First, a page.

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The Australian National University

COMP4630/COMP8670 - Overview of Logic and Computation 2019

Introduction

Welcome to COMP4630/COMP8670 for 2019.

Prerequisites

COMP4630: 24 units of 3000-level COMP courses including COMP3610.

Syllabus

This course covers: essentials of first order logic, up to and including completeness proofs; introductions to proof theory and model theory; elements of modal and temporal logic; introduction to automated reasoning; introduction to untyped and typed lambda calculi.

Rationale

(Mathematical) logic has been called the 'Calculus of Computer Science' and it is the main theoretical tool to describe computation. Implemented systems for logical reasoning are routinely used by industry today, e.g., for software and hardware verification. The rationale behind this course is that understanding the concepts of logic and computation is a valuable preparation for further studies in theoretical computer science and its application in the real world.

Contents

The course starts with foundational issues of mathematical logic, cast in stone for a long time, before computers were around. It then turns to questions of bringing logic to computer. It covers important logics that can successfully be implemented on computer: propositional logic, first-order logic and certain temporal logics. The latter is used for verification of dynamic properties of reactive systems (an operating system is an example for such a system). It is a special case of a so-called modal logic, a family of logics that are, in their full generality, much richer than the above mentioned logics. Modal logics are covered as well. We will also cover the lambda calculus, a model of computation introduced by Alonzo Church. Finally, we shall see how the lambda calculus and logic come together via the Curry-Howard isomorphism to form the basis of most modern functional programming languages, and of most modern interactive proof-assistants.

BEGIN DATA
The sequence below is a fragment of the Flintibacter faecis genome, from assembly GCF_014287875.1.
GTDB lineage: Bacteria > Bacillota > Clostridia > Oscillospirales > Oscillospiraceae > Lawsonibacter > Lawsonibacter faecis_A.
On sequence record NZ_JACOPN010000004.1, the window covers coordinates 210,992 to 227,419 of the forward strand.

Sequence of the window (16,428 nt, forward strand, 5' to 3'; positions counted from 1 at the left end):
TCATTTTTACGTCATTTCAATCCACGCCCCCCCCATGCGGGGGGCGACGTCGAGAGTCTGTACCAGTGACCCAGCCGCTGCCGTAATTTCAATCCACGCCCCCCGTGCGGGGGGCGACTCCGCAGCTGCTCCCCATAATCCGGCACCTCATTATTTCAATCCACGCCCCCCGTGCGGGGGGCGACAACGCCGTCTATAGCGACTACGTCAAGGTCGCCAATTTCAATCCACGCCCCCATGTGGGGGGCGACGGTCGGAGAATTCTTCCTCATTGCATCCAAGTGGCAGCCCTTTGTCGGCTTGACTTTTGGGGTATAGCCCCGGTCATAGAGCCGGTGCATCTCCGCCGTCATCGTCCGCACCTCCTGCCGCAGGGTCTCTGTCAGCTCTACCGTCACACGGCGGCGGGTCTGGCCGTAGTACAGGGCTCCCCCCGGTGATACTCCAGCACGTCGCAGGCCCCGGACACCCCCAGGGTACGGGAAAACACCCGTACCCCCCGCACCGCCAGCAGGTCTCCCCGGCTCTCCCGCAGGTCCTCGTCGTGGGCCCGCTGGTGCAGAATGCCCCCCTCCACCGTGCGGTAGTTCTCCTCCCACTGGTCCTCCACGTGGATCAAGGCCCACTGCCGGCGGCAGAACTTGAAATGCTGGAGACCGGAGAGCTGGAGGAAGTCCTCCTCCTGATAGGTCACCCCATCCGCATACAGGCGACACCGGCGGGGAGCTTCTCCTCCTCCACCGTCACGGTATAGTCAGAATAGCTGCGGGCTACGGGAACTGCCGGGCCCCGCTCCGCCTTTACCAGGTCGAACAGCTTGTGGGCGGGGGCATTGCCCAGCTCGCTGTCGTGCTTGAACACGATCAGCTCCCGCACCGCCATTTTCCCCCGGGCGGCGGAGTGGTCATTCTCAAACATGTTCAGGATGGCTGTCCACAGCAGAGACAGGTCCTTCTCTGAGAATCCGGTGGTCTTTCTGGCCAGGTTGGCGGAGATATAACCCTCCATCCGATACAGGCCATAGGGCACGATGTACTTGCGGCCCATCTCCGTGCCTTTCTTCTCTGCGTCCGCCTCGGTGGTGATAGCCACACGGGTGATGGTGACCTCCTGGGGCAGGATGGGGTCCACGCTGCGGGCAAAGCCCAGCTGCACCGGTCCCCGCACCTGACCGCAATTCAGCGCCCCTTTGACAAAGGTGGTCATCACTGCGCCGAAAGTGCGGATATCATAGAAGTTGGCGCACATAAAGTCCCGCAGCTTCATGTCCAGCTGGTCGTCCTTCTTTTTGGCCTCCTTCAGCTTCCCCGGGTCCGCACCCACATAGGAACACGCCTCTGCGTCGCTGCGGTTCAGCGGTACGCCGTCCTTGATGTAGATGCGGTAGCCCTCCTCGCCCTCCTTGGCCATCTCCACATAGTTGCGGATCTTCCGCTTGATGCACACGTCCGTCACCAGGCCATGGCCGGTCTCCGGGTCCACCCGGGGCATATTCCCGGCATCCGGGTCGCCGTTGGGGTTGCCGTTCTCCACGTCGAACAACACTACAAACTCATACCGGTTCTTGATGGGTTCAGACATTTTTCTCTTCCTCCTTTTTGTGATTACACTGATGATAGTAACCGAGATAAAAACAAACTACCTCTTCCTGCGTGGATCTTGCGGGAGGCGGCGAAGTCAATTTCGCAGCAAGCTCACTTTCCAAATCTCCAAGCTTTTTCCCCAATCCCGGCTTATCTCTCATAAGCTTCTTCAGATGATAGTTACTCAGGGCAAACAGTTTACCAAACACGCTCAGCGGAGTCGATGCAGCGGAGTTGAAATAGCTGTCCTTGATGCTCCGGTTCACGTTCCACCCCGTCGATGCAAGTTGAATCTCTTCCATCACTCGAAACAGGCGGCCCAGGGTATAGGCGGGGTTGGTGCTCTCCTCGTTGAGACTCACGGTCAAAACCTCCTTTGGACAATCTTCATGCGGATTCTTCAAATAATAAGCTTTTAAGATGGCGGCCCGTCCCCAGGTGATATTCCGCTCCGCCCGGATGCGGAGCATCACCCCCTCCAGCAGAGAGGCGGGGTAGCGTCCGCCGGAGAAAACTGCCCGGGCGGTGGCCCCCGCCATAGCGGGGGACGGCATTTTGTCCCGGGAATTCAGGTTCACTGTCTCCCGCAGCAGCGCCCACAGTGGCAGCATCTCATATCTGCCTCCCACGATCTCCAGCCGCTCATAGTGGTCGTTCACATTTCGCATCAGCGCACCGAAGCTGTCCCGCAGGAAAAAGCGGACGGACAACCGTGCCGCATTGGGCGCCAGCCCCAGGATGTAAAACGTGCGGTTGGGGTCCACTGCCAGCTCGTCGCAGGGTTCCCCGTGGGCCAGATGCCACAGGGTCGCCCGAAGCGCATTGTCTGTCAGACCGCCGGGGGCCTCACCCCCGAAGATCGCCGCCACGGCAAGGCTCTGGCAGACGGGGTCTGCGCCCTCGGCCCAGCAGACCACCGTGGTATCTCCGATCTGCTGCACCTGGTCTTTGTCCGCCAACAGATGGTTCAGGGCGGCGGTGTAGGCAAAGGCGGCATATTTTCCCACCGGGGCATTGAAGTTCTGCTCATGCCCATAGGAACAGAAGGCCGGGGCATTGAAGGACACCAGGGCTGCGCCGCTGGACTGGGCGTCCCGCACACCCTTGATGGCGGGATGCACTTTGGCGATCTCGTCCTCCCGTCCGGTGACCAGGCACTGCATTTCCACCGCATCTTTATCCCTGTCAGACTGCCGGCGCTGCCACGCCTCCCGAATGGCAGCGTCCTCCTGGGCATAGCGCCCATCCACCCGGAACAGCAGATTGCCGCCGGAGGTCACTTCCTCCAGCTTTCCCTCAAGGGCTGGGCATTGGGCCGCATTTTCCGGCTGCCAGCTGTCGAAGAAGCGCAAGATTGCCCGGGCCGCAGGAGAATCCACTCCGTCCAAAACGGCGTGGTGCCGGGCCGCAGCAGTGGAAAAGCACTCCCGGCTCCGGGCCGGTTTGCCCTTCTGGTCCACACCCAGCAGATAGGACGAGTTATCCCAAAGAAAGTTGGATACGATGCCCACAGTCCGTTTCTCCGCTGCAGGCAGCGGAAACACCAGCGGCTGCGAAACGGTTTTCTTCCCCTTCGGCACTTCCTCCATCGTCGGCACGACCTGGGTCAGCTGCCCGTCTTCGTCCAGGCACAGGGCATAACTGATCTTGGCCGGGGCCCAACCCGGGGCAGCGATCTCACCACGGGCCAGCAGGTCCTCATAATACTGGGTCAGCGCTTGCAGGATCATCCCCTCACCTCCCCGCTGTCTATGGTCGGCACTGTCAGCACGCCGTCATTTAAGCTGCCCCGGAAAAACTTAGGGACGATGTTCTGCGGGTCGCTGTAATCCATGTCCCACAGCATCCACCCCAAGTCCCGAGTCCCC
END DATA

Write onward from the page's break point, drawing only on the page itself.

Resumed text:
Outcomes

On satisfying the requirements of this course, students will have the knowledge and skills to:

  • Define several formal logical languages, their syntax and semantics.
  • Explain inference mechanisms and their theoretical properties.
  • Demonstrate how these languages and inference mechanisms can be applied to model and solve problems.
  • Develop mathematical proofs in the area of formal logic.

Timetable

Lectures are in the Engineering Lecture Theatre on Monday 1000-1100, Wednesday 1300-1400 and Friday 1100-1200. See the ANU Timetable for COMP4630/COMP8670.

See also the Schedule for a breakdown of course contents into lectures.

Course Information

Programs and Courses entries show details of the course including pre-requisites.

Lectures and Tutes

Suggested reading for lectures can be found on the Schedule and Notes page.

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